'I believe I have become a kind of lotus-eater. My retirement here has
been no sentimental sacrifice to Lord Maulevrier's memory.'
'I am glad to hear that; for I really think the worst possible use a
woman can make of her life is in wasting it on lamentation for a dead
and gone husband. Life is odiously short at the best, and it is mere
imbecility to fritter away any of our scanty portion upon the dead, who
can never be any the better for our tears.'
'My motive in living at Fellside was not reverence for the dead. And now
let us talk of the gay world, of which you know all the secrets. Have
you heard anything more about Lord Hartfield?'
'Ah, there is a subject in which you have reason to be interested. I
have not forgotten the romance of your youth--that first season in which
Ronald Hollister used to haunt every place at which you appeared. Do you
remember that wet afternoon at the Chiswick flower-show, when you and he
and I took shelter in the orange house, and you two made love to each
other most audaciously in an atmosphere of orange-blossoms that almost
stifled me? Yes, those were glorious days!'
'A short summer of gladness, a brief dream,' sighed Lady Maulevrier. 'Is
young Lord Hartfield like his father?'
'No, he takes after the Ilmingtons; but still there is a look of your
old sweetheart--yes, I think there is an expression. I have not seen him
for nearly a year. He is still abroad, roaming about somewhere in search
of adventures. These young men who belong to the Geographical and the
Alpine Club are hardly ever at home.'
'But though they may be sometimes lost to society, they are all the
more worthy of society's esteem when they do appear,' said Lady
Maulevrier. 'I think there must be an ennobling influence in Alpine
travel, or in the vast solitudes of the Dark Continent. A man finds
himself face to face with unsophisticated nature, and with the grandest
forces of the universe. Professor Tyndall writes delightfully of his
Alpine experiences; his mind seems to have ripened in the solitude and
untainted air of the Alps. And I believe Lord Hartfield is a young man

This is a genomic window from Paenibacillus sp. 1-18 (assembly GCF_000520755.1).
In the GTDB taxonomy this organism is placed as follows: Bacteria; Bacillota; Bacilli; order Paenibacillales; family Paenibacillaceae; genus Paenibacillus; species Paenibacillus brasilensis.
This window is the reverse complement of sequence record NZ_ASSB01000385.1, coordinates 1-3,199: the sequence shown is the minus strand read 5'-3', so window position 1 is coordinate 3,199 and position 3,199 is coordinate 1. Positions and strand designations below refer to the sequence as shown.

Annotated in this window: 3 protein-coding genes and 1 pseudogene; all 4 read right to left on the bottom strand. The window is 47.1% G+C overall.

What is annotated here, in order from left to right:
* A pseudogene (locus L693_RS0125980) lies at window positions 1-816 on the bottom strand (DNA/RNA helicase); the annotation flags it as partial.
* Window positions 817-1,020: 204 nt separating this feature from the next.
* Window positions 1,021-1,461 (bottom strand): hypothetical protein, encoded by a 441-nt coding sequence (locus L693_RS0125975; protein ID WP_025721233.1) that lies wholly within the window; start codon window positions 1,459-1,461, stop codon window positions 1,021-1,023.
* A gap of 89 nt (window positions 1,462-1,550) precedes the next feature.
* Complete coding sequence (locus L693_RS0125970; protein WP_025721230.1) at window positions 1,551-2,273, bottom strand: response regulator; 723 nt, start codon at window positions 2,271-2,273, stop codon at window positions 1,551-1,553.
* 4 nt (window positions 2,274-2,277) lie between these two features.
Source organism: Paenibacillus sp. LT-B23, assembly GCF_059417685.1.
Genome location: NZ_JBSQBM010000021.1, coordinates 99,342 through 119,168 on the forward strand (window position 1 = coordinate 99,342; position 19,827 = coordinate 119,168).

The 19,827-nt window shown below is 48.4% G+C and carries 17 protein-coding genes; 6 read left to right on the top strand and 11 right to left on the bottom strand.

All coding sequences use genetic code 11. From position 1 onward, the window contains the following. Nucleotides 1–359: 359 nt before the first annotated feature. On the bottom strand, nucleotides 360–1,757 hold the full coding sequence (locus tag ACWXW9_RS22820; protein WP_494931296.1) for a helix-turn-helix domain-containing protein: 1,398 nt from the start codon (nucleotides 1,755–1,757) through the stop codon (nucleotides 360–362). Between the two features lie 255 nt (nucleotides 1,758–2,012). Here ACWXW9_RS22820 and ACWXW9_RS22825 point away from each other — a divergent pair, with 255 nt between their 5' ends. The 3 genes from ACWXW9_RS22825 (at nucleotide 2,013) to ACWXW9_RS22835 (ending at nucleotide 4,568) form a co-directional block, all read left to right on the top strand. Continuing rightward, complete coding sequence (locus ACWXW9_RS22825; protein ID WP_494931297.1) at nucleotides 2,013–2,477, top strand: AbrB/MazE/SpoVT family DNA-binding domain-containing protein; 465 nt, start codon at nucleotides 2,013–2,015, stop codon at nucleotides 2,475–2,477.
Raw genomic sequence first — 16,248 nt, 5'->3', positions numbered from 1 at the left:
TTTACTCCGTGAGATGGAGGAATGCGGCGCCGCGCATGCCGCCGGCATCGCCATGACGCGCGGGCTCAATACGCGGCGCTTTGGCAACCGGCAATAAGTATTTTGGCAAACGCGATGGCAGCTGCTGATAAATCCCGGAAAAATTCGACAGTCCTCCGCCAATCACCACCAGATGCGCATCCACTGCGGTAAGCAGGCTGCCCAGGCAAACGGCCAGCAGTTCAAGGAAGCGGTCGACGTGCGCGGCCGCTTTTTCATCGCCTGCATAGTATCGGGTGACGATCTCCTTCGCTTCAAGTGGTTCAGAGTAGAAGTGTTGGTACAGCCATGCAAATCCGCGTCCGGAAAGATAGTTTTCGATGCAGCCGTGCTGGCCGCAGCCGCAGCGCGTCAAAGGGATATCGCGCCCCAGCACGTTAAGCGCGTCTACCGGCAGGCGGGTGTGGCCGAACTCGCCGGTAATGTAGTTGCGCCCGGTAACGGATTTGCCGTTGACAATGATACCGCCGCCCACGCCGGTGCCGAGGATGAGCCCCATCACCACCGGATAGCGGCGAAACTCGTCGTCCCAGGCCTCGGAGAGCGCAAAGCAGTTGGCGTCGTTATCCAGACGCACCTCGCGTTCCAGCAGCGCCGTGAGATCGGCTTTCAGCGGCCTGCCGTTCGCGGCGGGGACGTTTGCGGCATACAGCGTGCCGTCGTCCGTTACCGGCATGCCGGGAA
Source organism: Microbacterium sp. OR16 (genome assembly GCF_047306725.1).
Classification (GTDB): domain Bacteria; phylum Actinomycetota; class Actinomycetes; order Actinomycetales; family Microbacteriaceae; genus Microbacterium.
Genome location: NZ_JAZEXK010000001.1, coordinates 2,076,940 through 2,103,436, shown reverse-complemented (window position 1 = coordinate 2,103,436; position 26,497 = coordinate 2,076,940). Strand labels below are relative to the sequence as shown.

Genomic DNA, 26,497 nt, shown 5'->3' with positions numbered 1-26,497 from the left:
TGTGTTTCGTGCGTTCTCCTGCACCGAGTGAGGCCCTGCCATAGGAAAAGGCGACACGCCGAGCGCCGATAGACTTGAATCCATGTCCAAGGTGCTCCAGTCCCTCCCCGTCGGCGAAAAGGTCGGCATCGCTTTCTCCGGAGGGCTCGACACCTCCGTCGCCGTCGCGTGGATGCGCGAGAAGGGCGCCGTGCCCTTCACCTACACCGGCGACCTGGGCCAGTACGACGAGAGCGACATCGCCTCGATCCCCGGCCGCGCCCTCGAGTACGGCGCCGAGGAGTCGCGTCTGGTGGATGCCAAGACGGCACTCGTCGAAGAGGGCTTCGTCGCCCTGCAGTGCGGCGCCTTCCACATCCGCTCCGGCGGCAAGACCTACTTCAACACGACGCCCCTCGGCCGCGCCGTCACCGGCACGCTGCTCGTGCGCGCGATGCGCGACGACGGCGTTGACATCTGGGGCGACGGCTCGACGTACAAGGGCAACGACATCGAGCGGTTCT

of very high character and of considerable cultivation, is he not?'
'He is a splendid young fellow. I never heard a word to his
disparagement, even from those people who pretend to know something bad
about everybody. What a husband he would make for one of your girls!'
'Admirable! But those perfect arrangements, which seem predestined by
heaven itself, are so rarely realised on earth,' answered the dowager,
She was not going to show her cards, even to an old friend.
'Well, it would be very sweet if they were to meet next season and fall
in love with each other,' said Lady Kirkbank. 'He is enormously rich, and
I daresay your girls will not be portionless.'
'Lesbia may take a modest place among heiresses,' answered Lady
Maulevrier. 'I have lived so quietly during the last forty years that I
could hardly help saving money.'
'How nice!' sighed Georgie. 'I never saved sixpence in my life, and am
always in debt.'
'The little fortune I have saved is much too small for division. Lesbia
will therefore have all I can leave her. Mary has the usual provision as
a daughter of the Maulevrier house.'
'And I suppose Lesbia has that provision also?'
'Lucky Lesbia. I only wish Hartfield were coming to us for the shooting.
I would engage he should fall in love with her. Kirkbank is a splendid
place for match-making. But the fact is I am not very intimate with him.
He is almost always travelling, and when he is at home he is not in our
set. And now, my dear Diana, tell me more about yourself, and your own
life in this delicious place.'
'There is so little to tell. The books I have read, the theories of
literature and art and science which I have adopted and dismissed,
learnt and forgotten--those are the history of my life. The ideas of the
outside world reach me here only in books and newspapers; but you who
have been living in the world must have so much to say. Let me be the
Lady Kirkbank desired nothing better. She rattled on for three-quarters
of an hour about her doings in the great world, her social triumphs, the
wonderful things she had done for Sir George, who seemed to be as a
puppet in her hands, the princes and princelings she had entertained,
the songs she had composed, the comedy she had written, for private
representation only, albeit the Haymarket manager was dying to produce
it, the scathing witticisms with which she had withered her social
enemies. She would have gone on much longer, but for the gong, which
reminded her that it was time to dross for dinner.
Half-an-hour later Lady Kirkbank was in the drawing-room, where Mary had
retired to the most shadowy corner, anxious to escape the gaze of the
But Lady Kirkbank was not inclined to take much notice of Mary. Lesbia's
brilliant beauty, the exquisite Greek head, the faultless complexion,
the deep, violet eyes, caught Georgina Kirkbank's eye the moment she had